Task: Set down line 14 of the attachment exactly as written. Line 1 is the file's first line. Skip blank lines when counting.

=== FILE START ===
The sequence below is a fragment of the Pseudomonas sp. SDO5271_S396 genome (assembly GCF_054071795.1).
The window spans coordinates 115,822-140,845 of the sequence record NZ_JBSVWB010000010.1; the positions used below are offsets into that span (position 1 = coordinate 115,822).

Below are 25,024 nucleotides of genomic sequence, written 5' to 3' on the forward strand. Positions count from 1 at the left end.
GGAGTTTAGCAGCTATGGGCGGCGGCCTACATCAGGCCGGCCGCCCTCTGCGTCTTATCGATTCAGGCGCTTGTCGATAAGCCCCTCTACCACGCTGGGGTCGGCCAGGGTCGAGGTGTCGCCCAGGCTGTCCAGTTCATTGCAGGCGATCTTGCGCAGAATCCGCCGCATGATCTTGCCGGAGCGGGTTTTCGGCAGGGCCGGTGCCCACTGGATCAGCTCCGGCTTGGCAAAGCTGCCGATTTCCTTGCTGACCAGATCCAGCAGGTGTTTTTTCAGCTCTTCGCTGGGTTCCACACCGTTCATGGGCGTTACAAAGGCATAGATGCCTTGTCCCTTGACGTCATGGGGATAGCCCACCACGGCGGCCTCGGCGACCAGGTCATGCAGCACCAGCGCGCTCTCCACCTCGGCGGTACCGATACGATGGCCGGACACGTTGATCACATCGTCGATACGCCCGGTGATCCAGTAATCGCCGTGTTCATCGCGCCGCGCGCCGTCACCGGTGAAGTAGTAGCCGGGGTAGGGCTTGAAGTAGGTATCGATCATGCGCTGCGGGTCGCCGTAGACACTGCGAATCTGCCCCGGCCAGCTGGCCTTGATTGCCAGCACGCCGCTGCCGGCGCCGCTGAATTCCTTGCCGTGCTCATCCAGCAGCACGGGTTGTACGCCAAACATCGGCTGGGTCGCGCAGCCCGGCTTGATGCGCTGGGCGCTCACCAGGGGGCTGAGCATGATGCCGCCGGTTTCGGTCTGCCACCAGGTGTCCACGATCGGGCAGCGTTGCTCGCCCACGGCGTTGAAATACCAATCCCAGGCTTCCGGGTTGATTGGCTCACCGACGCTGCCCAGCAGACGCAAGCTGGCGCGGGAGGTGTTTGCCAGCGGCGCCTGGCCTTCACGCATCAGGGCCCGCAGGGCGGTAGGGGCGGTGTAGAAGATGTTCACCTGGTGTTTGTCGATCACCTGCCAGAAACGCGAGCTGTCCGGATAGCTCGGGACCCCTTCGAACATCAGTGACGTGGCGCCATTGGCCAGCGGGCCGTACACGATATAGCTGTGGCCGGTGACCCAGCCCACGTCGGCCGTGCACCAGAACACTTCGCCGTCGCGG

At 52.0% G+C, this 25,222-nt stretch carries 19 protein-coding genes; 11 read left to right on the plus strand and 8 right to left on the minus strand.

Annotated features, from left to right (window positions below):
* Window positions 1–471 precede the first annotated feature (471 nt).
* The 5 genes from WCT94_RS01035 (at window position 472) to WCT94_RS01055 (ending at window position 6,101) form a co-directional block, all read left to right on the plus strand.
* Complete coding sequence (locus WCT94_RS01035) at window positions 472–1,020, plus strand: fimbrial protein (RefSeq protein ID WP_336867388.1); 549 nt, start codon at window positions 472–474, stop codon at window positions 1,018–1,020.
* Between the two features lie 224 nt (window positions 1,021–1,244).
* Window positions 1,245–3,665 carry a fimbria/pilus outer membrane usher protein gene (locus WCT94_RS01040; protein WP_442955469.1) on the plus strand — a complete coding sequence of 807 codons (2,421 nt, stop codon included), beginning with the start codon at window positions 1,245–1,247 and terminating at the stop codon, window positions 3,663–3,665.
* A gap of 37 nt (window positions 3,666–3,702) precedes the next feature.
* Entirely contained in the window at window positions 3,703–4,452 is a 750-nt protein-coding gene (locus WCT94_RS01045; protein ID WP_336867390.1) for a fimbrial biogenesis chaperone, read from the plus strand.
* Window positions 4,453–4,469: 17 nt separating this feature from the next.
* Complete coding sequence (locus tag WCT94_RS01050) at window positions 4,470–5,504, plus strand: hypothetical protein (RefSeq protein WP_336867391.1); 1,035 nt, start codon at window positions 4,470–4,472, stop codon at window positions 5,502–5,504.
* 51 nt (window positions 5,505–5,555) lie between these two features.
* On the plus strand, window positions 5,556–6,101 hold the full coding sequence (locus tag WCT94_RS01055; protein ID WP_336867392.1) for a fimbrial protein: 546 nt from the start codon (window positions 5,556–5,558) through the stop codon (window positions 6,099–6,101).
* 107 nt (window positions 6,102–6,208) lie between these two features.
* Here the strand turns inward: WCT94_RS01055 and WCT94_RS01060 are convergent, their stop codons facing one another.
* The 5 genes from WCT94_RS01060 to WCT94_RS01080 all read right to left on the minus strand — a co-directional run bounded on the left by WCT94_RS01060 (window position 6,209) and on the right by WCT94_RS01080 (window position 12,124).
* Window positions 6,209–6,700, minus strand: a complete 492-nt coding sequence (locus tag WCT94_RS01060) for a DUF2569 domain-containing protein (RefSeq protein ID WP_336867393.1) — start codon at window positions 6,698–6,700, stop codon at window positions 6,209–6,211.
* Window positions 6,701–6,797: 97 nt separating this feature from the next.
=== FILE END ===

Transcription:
* Window positions 4,453–4,469: 17 nt separating this feature from the next.